Fair Warning: The Clock Is Ticking on Netflix Stock Growth

Stocks to sell

Netflix (NASDAQ:NFLX) has been surging since the outbreak of the Covid-19 pandemic. NFLX stock is up nearly 50% since the market sell-off in mid-March.

Fair Warning: The Clock Is Ticking on NFLX Stock Growth

Source: Riccosta / Shutterstock.com

The company’s streaming service is getting a (hopefully) once-in-a-lifetime opportunity. It seems that even consumers who held out from the streaming service are giving Netflix a try, and for obvious reasons.

Many Americans are unemployed. And even those that are working from home have more than enough time on their hands when they’re not working. Live sports are not available. Consumers can’t go to restaurants or movie theaters. It’s been the perfect storm for binge-watchers.

But investing in Netflix is not without risk. And that was a sentiment confirmed by none other than Netflix CEO, Reed Hastings who confirmed that it may be difficult for the company to replicate its recent growth.

Sobering Earnings and NFLX Stock

In April, Netflix delivered a split earnings report. The company delivered slightly higher-than-expected revenue of $5.77 billion.

However, the company reported earnings per share (EPS) of $1.57, which was lower than analyst expectations for $1.64 EPS. That bad news was actually really good news as the EPS was more than double over the same period the year before.

But Netflix’s CEO issued this statement in the letter to shareholders that accompanied the earnings report:

At Netflix, we’re acutely aware that we are fortunate to have a service that is even more meaningful to people confined at home, and which we can operate remotely with minimal disruption in the short to medium term. Like other home entertainment services, we’re seeing temporarily higher viewing and international revenue, resulting in revenue-as-forecast. We expect viewing to decline and membership growth to decelerate as home confinement ends, which we hope is soon.

I applaud Hastings for his candor. But it is clearly an indication that Netflix is expecting a slower rate of growth in the second half of 2020.

Netflix Faces Multiple Threats

Los Angeles County just announced that it will likely continue the stay-at-home order through August. Other states are clearly going to be slower to open than others. On the surface, this would appear to be good news for Netflix and its streaming service.

However, Netflix may not benefit from a prolonged lockdown for two reasons. First, as expansive as the company’s library is, it is finite. And while Netflix does have some syndicated content, it relies on its original content to separate itself from the competition.

And that’s the first problem. Netflix has just started to create new content. So if you’ve watched all three seasons of Ozark, you’ll have to wait quite a while for Season 4 to drop. Connoisseurs of The Office only have the cult comedy available on Netflix through the end of the year.

This isn’t a condemnation of Netflix. It’s just that there will come a point when consumers will have viewed all the content they want or have the ability to view.

But that also exposes a second concern for NFLX stock. People are starved to do something, anything. And as the weather warms up, consumers will be spending less time indoors. They may have limited places to go, but it’s likely they will be looking to spend time outside.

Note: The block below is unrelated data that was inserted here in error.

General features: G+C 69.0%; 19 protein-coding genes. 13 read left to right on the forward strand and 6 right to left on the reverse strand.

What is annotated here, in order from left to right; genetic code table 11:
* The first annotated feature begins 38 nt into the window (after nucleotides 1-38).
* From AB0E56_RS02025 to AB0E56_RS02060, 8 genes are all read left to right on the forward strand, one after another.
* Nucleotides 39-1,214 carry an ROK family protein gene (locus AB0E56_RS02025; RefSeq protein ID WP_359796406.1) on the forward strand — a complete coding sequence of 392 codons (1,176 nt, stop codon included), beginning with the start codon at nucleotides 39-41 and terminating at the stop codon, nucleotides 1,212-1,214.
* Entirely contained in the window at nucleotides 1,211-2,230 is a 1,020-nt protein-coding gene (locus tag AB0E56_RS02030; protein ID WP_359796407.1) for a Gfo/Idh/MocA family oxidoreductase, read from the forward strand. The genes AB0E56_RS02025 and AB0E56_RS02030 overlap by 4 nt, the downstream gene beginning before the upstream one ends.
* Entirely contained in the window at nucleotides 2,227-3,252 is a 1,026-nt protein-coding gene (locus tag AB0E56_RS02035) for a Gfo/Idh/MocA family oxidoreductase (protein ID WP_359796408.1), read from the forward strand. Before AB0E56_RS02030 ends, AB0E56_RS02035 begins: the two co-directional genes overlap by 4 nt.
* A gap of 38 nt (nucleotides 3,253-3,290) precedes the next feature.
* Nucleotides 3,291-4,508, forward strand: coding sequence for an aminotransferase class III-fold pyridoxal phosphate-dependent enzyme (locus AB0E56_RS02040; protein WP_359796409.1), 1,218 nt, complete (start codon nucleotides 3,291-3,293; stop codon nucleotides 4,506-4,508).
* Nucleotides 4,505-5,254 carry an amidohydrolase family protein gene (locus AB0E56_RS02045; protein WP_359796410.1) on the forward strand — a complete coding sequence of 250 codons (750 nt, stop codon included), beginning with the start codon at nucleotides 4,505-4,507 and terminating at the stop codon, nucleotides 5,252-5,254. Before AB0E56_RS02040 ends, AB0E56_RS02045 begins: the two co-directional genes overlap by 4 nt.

Producing Content Is Expensive

There’s one more thing to be concerned about. Producing content is expensive. And prior to the Covid-19 pandemic, Netflix was burning through cash.

In that regard, the company was in a win-win situation at the outset of the pandemic. Netflix was adding revenue while their expenses were curtailed while production was shut down.

At the end of last year, Netflix said its cash burn would peak in 2019 and then start going down. However, that may not be the case in a post-virus world. Producing more content may get more expensive as additional safety protocols are put in place.

What to Expect From NFLX Stock

A slower rate of growth does not mean the company will begin to lose subscribers. And Netflix relies on the recurring revenue it gets from its existing subscribers. That’s one reason that Netflix should continue to thrive. This is particularly true if the economic recession lasts longer than expected.

But the recession does present a threat. When consumers have to start belt-tightening, it’s the discretionary income that tends to get cut first. And Netflix is a discretionary purchase.

As I see it, at some point everyone who wants to order Netflix will have ordered Netflix. On the other hand, some current subscribers may cancel the service if their personal financial situation deteriorates.

Either way, when a company’s CEO says that investors should expect smaller growth, I tend to listen. It may not be a sell signal, but it’s certainly not a ringing endorsement. With the stock approaching its all-time high, it wouldn’t be the most unthinkable thing to take some profits and wait for the next dip.

Chris Markoch is a freelance financial copywriter who has been covering the market for over five years. He has been writing for InvestorPlace since 2019. As of this writing, Chris Markoch did not hold a position in any of the aforementioned securities.

Articles You May Like

Introducing StockTracker Master Class Volume 1